We’re living in an age of collaboration: Apple and Nike, Dove and Dunkin’ Donuts, H&M and, well, pretty much every high-end designer. On a large scale, collaboration is good business—companies stand to gain $900 billion to $1.3 trillion in annual value if they improve their collaboration skills, according to a McKinsey study. And even on a smaller scale, it can have a positive impact. Nearly 70 percent of people who describe themselves as satisfied with their job say they collaborate with people outside of their office (like clients or partners) at least once or twice a week, a WeWork survey found.
Collaboration is at the heart of the partnership between WeWork and American Express, who teamed up to offer new American Express Business Platinum Card holders a one-year membership to WeWork. As a WeWork enterprise member company, American Express recognized that tapping into WeWork’s global platform could help their customers grow and thrive. Since introducing this benefit in February, in fact, “we’ve seen 24,000 workspace bookings from new card members in 400 buildings, in 100 cities, on five continents,” says Marcy Shinder, global head of partnerships at WeWork.
But those aren’t the only signs of success the partnership is hoping to inspire: “When you bring two communities together to collaborate, great things happen,” Shinder says.
Collaboration—and the amazing and often surprising results it can yield—was the theme of the discussion between Shinder and a group of business leaders and WeWork members at a panel held at WeWork’s Chelsea HQ in New York. The panel members included Karen Young, CEO and founder of Oui Shave, a direct-to-consumer women’s shaving gear company and a member at Brooklyn’s WeWork Dumbo Heights; Viraj Puri, cofounder and CEO at Gotham Greens, a pioneering company in urban agriculture; Zanna Roberts Rassi, cofounder at vegan beauty line Milk Makeup; and Josh Dean, CEO of Swell Bottles, a member at WeWork Medius House in London.
After the panel discussion, early WeWork member Drew Barrymore—founder of Flower Films, Flower Beauty, Flower Home, and more—swung by to share the ways her collaborations have helped her businesses grow. “You are nothing until you find a partner, a team, people who will back you and support you,” she said. “Realizing we don’t do anything alone is where our dreams start to soar.”
The speakers offered plenty of advice and hard-won wisdom on how to forge connections, choose the right collaborations, and help your business thrive through partnerships.
Find a collaborator you trust
Finding someone to be in the trenches with you is key. “If you have these people you can text when you wake up and just think, ‘God, I want to talk to you,’” these are the people with whom you can push through the difficult phases, said Barrymore, who called out her producing partner of 20 years, Chris Miller, as a favorite collaborator. “You become each other’s family and it’s this platonic love of your life.”
It’s about that mix of complementary skills and trust, the panelists agreed—and that applies not just to internal business partners, but the companies and brands you align yourself with. “What I’ve had to learn as a solo entrepreneur is that it’s all about telling your story and connecting with people who would help you bring that story to life,” said Young, who credits her manufacturing partner for helping bring her initial razor to fruition. “Getting to the right person who will think differently with you to literally change the way an industry is perceived—that’s when we found our most powerful collaborator.”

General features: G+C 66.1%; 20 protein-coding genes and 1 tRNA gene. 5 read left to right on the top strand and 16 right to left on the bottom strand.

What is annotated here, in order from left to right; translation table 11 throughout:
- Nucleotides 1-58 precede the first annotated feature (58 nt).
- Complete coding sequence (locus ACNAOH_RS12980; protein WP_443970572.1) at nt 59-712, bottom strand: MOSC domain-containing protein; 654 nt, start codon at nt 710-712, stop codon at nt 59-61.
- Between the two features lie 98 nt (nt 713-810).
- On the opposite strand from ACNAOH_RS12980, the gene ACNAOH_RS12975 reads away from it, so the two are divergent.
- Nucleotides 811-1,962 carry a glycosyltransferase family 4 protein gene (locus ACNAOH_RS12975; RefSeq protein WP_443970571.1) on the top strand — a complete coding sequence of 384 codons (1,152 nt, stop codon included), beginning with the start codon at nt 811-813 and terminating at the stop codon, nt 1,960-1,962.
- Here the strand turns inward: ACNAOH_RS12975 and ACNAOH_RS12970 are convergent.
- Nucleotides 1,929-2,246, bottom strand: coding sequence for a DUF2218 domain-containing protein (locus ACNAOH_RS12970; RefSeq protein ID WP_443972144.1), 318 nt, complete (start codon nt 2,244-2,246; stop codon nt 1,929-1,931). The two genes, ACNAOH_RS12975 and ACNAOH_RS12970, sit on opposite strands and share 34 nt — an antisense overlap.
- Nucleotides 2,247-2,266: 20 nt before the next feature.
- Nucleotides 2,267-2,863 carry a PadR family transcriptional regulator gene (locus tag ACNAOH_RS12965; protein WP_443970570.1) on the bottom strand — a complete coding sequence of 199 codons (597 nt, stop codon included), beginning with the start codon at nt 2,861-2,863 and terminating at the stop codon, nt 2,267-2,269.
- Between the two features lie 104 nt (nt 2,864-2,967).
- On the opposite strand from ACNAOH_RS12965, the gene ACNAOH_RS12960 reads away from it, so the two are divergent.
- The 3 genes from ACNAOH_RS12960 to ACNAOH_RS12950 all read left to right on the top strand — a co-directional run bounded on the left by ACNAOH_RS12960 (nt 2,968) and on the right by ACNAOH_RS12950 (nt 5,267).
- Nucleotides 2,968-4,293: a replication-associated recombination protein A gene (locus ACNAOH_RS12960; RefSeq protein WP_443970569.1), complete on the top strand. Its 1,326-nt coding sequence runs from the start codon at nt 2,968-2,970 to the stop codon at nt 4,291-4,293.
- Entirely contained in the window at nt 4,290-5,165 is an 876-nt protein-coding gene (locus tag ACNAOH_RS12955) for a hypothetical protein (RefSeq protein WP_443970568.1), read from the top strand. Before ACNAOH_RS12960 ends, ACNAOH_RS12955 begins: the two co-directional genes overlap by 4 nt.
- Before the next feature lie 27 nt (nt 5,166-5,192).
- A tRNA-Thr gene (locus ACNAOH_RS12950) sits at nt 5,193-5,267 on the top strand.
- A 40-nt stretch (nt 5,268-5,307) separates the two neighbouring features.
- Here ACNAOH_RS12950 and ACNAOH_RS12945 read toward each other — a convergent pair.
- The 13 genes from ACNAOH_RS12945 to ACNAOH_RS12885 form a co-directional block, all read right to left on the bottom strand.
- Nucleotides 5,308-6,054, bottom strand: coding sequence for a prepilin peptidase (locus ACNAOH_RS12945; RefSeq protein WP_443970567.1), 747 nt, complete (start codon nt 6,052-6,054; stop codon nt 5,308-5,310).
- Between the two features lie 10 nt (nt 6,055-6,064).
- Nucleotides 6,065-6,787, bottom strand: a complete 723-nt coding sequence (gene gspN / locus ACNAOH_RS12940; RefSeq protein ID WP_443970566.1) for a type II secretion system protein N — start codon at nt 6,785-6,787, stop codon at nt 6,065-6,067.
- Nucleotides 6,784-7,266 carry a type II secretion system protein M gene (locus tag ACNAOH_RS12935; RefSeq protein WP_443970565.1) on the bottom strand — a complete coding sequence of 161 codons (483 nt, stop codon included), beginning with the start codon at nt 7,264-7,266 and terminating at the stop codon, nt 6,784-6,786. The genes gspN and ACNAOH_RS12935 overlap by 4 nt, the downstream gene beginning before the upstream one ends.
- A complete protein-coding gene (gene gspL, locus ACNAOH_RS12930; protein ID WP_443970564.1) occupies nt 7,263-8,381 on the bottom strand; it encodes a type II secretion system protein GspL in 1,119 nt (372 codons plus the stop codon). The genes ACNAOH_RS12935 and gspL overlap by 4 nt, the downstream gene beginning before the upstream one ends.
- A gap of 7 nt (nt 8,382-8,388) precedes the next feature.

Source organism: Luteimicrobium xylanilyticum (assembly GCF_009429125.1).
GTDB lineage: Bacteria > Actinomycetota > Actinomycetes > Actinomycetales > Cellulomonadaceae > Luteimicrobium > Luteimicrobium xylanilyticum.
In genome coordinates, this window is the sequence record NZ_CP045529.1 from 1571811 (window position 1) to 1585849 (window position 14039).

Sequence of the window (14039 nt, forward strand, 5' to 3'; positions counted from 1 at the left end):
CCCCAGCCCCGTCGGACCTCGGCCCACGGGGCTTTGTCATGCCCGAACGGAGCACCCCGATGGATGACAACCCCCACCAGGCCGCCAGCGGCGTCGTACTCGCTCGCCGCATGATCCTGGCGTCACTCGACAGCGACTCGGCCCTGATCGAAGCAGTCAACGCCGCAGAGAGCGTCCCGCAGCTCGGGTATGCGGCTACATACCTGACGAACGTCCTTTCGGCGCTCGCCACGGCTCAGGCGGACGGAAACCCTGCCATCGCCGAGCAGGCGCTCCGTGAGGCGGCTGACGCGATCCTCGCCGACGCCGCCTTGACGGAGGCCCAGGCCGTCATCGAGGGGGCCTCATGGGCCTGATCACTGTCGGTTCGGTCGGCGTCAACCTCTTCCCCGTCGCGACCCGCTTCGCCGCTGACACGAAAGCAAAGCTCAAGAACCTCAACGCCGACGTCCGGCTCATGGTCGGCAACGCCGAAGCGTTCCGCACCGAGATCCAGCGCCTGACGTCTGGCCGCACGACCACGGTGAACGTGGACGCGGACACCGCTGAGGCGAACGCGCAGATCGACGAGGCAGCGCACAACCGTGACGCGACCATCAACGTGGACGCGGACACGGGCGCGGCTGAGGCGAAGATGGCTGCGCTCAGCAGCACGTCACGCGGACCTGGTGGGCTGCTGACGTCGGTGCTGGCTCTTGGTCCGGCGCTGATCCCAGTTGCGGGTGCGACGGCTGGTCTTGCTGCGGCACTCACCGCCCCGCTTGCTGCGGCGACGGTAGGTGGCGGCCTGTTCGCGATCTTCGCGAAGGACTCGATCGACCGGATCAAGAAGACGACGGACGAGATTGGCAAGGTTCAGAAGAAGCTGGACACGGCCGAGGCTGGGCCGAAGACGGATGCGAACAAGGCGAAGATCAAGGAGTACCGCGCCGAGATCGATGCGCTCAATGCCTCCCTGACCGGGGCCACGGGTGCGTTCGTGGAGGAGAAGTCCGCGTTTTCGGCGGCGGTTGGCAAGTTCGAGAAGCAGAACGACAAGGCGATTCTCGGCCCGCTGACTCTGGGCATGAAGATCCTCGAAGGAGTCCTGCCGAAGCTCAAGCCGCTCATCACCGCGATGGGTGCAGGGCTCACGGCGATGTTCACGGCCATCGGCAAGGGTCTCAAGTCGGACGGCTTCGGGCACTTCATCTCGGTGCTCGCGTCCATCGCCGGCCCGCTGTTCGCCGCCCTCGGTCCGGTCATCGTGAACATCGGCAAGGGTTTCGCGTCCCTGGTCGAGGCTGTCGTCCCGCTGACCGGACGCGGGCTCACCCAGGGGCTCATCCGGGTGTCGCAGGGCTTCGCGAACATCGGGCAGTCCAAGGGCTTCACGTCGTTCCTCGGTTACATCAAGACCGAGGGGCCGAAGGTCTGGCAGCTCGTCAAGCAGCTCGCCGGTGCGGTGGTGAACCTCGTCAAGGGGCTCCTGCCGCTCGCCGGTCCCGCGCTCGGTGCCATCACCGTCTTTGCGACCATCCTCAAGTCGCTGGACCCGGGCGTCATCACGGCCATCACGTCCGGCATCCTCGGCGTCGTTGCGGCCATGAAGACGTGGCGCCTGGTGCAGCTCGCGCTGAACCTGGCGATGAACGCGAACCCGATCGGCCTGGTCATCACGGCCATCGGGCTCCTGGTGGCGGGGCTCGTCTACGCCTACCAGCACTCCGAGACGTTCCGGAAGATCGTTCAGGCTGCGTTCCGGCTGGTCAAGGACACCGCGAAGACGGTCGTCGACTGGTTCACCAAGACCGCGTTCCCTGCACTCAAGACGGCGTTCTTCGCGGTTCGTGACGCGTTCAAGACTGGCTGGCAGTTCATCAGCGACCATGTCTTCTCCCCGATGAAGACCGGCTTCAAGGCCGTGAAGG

Dream big—and don’t hold back
Taking risks to surprise and delight your audience can pay off big time in terms of exposure and market reach. “There’s a lot of noise, but you want to do something that is memorable and can leave a lasting impression on both groups of customers’ lives,” said Dean, whose company’s partnerships include Swarovski, Starbucks, and Marriott.
Another risk worth taking: exposing your ideas to other people, said Puri. In corporate culture, sharing info that could give your competitors an edge is frowned upon. But as an entrepreneur, being frank about your goals can open up a whole new world to you. “We felt like our solution could inspire others using sustainable techniques,” he said of Gotham Greens. “Clearly, there are trade secrets and proprietary partnerships we covet, but we truly believe there’s a lot of white space, and that a rising tide lifts all boats.”
Keep an eye on authenticity
With collaboration practically baked into the DNA of modern marketing, authenticity is crucial to a successful partnership. “When there’s a clear, authentic relationship between your brand and product story and someone else’s, you’re creating a mutually beneficial outcome,” Dean said. “It can be magic; but an inauthentic collaboration can be very damaging to your brand.”
That may mean saying no to certain offers, said Rassi, whose brand Milk Makeup has collaborated with everything from Sephora to the Wu-Tang Clan. “We get offered a lot, and you have to be able to examine the brand values of whoever you’re going to collaborate with and [sometimes] say no.”
Be a generous partner
That’s the golden rule of a successful partnership, said Puri. “A truly collaborative partnership is mutually beneficial,” he said. “Don’t try to get more out of the relationship than the other partner.”
A collaboration is an exchange, and you have to hold up your end of the bargain, said Barrymore. “There are simple rules: Someone invests in you and you pay them back,” she said. “I want to be someone that people can count on, someone that has accountability—and that’s synonymous with business.”
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